Last week LGBT charity Stonewall revealed its top 100 employers. We asked some who made the list to share their top LGBT inclusion tip
Andrew Dodman, director of human resources at the University of Sheffield, said:
“We aim to attract people with ambition, regardless ofsexual orientation or any other protected characteristic, and we work hard to create an inclusive place for our staff. Our LGBT allies scheme is a really powerful statement of this – it signals to LGBT employees that inclusion is everyone’s responsibility.
“We ensure staff feel free to bring their whole selves to the workplace, which we believe will help them build strong working relationships with colleagues and give them a platform to achieve their ambitions.”
Don’t forget the ‘T’ in LGBT
Hayley Tatum, senior VP of people at Asda, said:
“After listening to our transgender colleagues it was clear we had work to do to ensure they felt valued and engaged. Listening groups helped to gain a greater depth of understanding on the challenges Asda’s transgender colleagues were facing, from feelings of isolation, a lack of peer group education about the issues, fears about taking time off work for procedures, to concerns about bathroom and changing facilities and being stereotyped or ‘outed'.
“We identified a number of actions, which we have put in place, including a specific transgender policy, a zero tolerance approach to negative behaviour towards transgender colleagues, and a manager’s toolkit to ensure consistent best practice across the organisation. Education and communication both internally and externally through community engagement has been key to our approach.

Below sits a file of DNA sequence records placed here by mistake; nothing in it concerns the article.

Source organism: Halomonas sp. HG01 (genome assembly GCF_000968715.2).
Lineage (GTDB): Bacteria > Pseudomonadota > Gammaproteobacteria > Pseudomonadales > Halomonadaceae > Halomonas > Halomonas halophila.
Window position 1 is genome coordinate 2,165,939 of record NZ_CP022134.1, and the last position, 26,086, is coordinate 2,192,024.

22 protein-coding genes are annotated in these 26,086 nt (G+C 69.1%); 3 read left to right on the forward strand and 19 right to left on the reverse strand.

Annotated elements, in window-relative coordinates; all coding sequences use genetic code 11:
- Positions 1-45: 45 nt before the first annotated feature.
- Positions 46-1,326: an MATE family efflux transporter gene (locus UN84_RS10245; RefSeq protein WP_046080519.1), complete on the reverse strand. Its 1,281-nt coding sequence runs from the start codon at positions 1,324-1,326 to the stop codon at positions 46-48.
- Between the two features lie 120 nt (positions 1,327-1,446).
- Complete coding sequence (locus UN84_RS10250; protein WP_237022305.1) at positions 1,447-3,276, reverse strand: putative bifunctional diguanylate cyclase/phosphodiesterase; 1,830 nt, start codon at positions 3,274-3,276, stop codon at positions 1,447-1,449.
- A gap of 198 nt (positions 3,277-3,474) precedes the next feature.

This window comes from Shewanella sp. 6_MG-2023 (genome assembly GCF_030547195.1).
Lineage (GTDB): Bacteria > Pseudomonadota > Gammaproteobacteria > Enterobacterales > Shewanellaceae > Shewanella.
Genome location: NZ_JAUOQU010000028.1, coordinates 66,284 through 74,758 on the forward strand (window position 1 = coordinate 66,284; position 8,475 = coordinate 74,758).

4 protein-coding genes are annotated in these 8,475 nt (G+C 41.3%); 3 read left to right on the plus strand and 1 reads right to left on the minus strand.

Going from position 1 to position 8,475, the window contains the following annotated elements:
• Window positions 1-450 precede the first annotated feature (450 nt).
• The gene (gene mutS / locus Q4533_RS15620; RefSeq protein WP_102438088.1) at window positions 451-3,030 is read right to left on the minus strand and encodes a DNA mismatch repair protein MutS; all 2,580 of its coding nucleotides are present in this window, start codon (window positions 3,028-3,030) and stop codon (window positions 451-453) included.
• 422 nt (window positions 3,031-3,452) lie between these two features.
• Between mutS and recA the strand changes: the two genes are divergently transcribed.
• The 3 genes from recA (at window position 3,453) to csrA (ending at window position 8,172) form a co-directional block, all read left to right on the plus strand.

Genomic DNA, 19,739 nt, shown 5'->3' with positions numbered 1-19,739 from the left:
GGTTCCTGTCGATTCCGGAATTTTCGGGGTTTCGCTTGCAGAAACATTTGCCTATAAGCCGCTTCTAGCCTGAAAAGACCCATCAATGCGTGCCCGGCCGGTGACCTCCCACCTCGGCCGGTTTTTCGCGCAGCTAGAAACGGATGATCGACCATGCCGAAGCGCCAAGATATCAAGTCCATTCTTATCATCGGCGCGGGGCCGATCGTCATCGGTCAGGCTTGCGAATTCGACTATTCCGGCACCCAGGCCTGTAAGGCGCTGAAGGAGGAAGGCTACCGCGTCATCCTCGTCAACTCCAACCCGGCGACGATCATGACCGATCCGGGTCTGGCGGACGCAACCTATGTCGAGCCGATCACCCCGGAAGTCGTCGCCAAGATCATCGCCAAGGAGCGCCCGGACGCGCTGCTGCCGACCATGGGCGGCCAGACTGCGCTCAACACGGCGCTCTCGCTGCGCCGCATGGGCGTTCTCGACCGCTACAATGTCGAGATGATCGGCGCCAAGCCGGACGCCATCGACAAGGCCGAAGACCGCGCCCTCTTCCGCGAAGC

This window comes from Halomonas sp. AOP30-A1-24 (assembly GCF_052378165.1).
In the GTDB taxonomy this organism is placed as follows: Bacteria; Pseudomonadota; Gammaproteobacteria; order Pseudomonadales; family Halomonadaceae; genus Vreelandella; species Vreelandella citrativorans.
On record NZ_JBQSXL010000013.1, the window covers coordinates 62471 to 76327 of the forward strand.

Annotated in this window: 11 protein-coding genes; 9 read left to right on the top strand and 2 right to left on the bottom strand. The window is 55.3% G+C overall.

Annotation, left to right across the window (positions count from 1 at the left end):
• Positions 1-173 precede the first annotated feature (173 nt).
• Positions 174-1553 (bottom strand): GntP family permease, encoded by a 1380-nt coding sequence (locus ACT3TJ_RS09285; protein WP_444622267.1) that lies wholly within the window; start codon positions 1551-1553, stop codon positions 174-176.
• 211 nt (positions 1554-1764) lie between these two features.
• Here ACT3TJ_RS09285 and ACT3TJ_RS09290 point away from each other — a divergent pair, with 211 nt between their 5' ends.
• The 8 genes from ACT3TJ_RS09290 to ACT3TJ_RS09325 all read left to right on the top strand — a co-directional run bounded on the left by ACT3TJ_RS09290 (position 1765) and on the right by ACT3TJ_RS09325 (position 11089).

“Since we put these measures in place engagement with our transgender colleagues has doubled, which we are really pleased about. We will continue to do everything we can to support them.”
Let people be themselves at work
Justine Thompson, senior inclusion and diversity manager for Baker & McKenzie, was named Stonewall's Ally of the Year. "We know from research that people are more productive when they can be themselves at work – and that trying to hide part of your identity can become exhausting,” she said. “Workplace equality is not just about having the right policies and frameworks in place to protect staff, but about creating an environment where people can authentically be themselves. LGBT individuals have a choice to make around whether to be out with their peers and colleagues, and for some that is not an easy choice to make. At Baker & McKenzie actively encouraging engagement in our LGBT & Allies staff network has proved to be highly effective.
“More than one-third of our London office are straight allies, having made a commitment to support LGBT equality. Perhaps what makes this all the more impactful is that each member of our LGBT & Allies network is given a rainbow coffee cup and lanyard to help make this commitment a visible one."